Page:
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Augmented reality within SCM: these four Dutch examples show the added value

TWNKLS is an extended business partner of Quinso. TWNKLS and Quinso are collaborating on augmented reality in the supply chain.

Author: Gerben Harmsen | TWNKLS

During connect to innovate, I got to zoom in on a promising innovation of the moment: augmented reality. How do supply chain professionals extract the greatest value from this technology? How do they integrate it with it their existing processes and systems? And what does that yield? In this blog, I describe four concrete cases. For anyone who could not be there on Oct. 4 or who just wants to read back the information.

On Oct. 4, Connect to Innovate hosted its special SCM track. In all, there were 12 speakers who all shared their views on the future of supply chain management. My own session was part of the afternoon program, which gave me a nice opportunity to listen to Patrick Crampton-Thomas, VP SAP Supply Chain Management, speak in the morning. He began his session by touching on the five biggest market drivers within SCM. For those who were not there, I repeat them briefly:

  1. Connectivity: we order products anytime and anywhere with our smartphone.
  2. Personalization: personalized products are the new norm.
  3. Speed: we expect orders to be delivered at lightning speed.
  4. Collaboration: suppliers, departments and partners are part of the supply chain.
  5. Responsive manufacturing: you must have the flexibility to deviate from the schedule when the situation calls for it.

That reminded me of augmented reality, which has been my area of expertise since early 2011. Can this technology help supply chain professionals drive the above developments within their organizations? As far as I am concerned, the answer is simple: yes, to all five of the above. I like to illustrate this with the following cases, which come from my own “kitchen”: TWNKLS.

1. IKEA place

On Sept. 13, 2017, IKEA launched a brand new app they developed with us: IKEA Place. The app allows you to virtually place IKEA products in your own living space where they are displayed in 3D. On true scale, with almost caressable fabric textures and just the right lighting conditions. In this way, IKEA increases the engagement of their customers, who can now actively engage with their products at home instead of flipping through paper catalogs fairly mindlessly and in a hurry.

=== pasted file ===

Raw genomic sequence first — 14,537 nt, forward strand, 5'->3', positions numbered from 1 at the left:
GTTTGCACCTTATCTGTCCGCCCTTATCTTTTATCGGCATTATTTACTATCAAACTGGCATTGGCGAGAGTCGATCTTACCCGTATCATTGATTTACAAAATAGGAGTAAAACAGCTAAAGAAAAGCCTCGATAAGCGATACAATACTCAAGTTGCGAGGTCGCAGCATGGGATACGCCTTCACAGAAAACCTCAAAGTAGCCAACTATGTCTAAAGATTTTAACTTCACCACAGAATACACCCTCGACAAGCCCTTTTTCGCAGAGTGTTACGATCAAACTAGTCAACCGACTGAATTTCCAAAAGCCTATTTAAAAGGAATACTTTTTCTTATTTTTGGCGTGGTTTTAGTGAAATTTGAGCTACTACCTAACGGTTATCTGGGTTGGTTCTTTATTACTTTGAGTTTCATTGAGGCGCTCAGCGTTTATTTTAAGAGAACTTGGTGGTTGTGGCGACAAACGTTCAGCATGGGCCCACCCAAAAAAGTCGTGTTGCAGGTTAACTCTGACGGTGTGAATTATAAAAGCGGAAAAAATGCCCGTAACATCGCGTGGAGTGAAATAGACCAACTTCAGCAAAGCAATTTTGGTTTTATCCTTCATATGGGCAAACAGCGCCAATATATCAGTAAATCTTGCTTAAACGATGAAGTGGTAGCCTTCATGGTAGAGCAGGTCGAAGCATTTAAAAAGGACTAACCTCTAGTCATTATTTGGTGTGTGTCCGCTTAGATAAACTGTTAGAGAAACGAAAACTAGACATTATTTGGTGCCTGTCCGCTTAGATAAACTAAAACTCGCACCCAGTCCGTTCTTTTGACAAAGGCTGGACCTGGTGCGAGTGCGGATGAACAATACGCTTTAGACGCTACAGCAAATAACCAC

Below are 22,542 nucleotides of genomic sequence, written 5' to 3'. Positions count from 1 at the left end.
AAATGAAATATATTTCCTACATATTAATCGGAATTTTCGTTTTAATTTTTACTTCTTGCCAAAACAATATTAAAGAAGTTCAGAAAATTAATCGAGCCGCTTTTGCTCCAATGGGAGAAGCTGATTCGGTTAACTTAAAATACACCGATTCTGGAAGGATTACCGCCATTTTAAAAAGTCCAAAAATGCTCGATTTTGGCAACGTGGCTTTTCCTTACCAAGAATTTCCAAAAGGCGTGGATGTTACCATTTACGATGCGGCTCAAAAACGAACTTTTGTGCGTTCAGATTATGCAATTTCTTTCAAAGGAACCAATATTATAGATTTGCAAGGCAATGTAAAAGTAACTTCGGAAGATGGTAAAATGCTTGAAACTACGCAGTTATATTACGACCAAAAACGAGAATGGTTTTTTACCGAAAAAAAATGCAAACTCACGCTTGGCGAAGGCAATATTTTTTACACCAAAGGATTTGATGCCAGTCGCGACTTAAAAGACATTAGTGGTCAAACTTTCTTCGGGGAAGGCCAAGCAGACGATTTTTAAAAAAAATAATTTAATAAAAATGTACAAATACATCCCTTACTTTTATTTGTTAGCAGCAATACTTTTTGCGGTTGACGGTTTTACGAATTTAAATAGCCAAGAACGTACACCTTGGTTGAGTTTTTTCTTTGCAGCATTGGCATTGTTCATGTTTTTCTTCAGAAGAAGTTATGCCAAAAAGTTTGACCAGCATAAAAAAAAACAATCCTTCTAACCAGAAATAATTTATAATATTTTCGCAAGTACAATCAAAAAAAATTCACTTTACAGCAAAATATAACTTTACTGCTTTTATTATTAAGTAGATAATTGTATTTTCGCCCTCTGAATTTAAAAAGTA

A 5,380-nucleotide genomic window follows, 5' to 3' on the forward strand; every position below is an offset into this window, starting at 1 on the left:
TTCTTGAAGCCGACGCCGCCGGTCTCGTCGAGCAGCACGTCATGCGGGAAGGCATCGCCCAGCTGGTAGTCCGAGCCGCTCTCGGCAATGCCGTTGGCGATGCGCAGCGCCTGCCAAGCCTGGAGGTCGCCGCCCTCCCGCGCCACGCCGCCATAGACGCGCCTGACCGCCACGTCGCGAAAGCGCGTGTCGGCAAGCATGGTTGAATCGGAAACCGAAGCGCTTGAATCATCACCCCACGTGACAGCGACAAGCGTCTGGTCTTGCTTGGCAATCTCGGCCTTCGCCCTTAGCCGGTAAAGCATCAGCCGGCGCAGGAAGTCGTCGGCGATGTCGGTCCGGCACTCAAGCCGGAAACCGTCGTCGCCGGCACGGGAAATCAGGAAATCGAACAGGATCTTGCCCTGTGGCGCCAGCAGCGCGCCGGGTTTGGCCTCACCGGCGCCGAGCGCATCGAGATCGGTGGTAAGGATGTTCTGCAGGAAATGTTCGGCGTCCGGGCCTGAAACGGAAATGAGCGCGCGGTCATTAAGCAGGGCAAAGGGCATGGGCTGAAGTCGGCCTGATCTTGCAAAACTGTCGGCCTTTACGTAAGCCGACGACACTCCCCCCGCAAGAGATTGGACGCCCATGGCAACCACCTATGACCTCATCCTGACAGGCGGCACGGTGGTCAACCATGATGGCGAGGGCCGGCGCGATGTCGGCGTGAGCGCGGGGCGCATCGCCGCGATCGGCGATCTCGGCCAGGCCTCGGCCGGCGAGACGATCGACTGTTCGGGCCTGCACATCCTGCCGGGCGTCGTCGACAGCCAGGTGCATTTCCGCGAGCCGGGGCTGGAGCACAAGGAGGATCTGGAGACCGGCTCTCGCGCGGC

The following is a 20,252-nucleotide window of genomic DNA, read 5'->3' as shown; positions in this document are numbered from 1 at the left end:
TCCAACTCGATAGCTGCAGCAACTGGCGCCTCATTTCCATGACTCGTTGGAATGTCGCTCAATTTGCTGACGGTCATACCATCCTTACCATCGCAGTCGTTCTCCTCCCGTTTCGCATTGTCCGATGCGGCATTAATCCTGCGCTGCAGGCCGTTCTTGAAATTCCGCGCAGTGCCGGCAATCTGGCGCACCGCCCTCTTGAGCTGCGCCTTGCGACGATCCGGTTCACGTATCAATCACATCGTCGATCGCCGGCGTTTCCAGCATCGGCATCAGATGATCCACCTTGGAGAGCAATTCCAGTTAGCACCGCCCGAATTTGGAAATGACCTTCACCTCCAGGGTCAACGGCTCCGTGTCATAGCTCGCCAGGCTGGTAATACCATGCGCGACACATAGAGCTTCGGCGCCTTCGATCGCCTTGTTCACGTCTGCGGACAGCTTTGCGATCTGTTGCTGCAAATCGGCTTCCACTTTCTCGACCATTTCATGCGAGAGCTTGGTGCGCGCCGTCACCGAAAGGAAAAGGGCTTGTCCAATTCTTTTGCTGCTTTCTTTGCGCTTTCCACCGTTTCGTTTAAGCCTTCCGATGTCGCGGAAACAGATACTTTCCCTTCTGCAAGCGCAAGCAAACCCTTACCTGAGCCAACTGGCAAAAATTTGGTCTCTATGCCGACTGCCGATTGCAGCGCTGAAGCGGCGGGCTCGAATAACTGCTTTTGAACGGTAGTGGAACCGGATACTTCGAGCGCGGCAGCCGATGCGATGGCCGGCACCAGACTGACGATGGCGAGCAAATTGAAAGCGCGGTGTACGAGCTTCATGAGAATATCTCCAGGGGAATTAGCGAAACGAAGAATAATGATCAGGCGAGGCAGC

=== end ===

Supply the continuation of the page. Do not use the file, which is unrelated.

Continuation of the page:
The app also helps IKEA slowly move from large stores and even larger warehouses to smaller shops and less inventory. The consumer’s home becomes the showroom, so to speak, and the tablet the smart catalog. Thanks to augmented reality, IKEA will soon even be able to open stores on Rembrandtplein or on Rotterdam’s Coolsingel, centrally controlling their warehouses. That in turn makes it easier to react more quickly to changes in the market.

Patrick’s market drivers: IKEA Place allows consumers to configure and order products with their smartphones (connectivity) at lightning speed and at home (speed), allowing IKEA to say goodbye to large inventories and respond faster to changes in the market (responsive manufacturing).


WEMO develops, builds and installs production lines and tools for punching, outside, joining and machining sheet and steel materials. WEMO’s products are very specialized and relatively complex to use, which makes it far from easy for operators to properly operate and maintain those machines.

Through augmented reality, we have now tackled that problem. Operators operate the machine with special glasses. The control panel is placed virtually in the room. From the ERP system, the operator sees order information appear. What is he working on now and what orders are still to come? He starts and stops the machine with simple hand gestures. And on the right, it reads all the sensors from the production line – information retrieved directly from the underlying manufacturing execution system. The screen on the left is the remote expert. If something goes wrong, the operator can immediately send a signal to the technical specialist. That person can then literally look over the operator’s shoulders and give instructions.

Augmented reality within SCM: these four Dutch examples show the added value